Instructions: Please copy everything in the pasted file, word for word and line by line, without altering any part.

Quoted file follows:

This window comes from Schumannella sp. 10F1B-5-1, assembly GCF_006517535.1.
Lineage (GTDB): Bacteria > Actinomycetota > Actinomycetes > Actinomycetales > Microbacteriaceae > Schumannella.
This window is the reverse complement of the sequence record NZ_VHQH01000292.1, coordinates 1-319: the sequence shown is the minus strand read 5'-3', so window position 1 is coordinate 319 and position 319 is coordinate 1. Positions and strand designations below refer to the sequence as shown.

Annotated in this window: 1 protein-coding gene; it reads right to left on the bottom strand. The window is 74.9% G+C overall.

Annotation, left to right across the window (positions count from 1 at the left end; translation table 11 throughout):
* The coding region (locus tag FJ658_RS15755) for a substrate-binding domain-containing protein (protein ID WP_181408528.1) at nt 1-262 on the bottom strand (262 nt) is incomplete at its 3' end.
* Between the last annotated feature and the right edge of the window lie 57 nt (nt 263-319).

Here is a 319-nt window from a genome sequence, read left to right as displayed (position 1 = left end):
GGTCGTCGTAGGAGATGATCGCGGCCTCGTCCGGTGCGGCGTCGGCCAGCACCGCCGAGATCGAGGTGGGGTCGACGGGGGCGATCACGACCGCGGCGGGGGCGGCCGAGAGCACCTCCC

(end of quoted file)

This window comes from Schumannella sp. 10F1B-5-1, assembly GCF_006517535.1.
Lineage (GTDB): Bacteria > Actinomycetota > Actinomycetes > Actinomycetales > Microbacteriaceae > Schumannella.
This window is the reverse complement of the sequence record NZ_VHQH01000292.1, coordinates 1-319: the sequence shown is the minus strand read 5'-3', so window position 1 is coordinate 319 and position 319 is coordinate 1. Positions and strand designations below refer to the sequence as shown.

Annotated in this window: 1 protein-coding gene; it reads right to left on the bottom strand. The window is 74.9% G+C overall.

Annotation, left to right across the window (positions count from 1 at the left end; translation table 11 throughout):
* The coding region (locus tag FJ658_RS15755) for a substrate-binding domain-containing protein (protein ID WP_181408528.1) at nt 1-262 on the bottom strand (262 nt) is incomplete at its 3' end.
* Between the last annotated feature and the right edge of the window lie 57 nt (nt 263-319).

Here is a 319-nt window from a genome sequence, read left to right as displayed (position 1 = left end):
GGTCGTCGTAGGAGATGATCGCGGCCTCGTCCGGTGCGGCGTCGGCCAGCACCGCCGAGATCGAGGTGGGGTCGACGGGGGCGATCACGACCGCGGCGGGGGCGGCCGAGAGCACCTCCC